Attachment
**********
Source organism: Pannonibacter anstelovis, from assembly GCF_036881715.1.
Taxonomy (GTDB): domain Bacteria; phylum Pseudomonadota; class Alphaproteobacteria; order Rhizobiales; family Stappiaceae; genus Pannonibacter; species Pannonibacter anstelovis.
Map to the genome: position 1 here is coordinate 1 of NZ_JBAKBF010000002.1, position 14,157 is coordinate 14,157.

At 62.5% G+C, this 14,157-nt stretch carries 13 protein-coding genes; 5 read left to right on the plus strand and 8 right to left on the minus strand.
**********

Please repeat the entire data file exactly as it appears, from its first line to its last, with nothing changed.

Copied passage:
Source organism: Pannonibacter anstelovis, from assembly GCF_036881715.1.
Taxonomy (GTDB): domain Bacteria; phylum Pseudomonadota; class Alphaproteobacteria; order Rhizobiales; family Stappiaceae; genus Pannonibacter; species Pannonibacter anstelovis.
Map to the genome: position 1 here is coordinate 1 of NZ_JBAKBF010000002.1, position 14,157 is coordinate 14,157.

At 62.5% G+C, this 14,157-nt stretch carries 13 protein-coding genes; 5 read left to right on the plus strand and 8 right to left on the minus strand.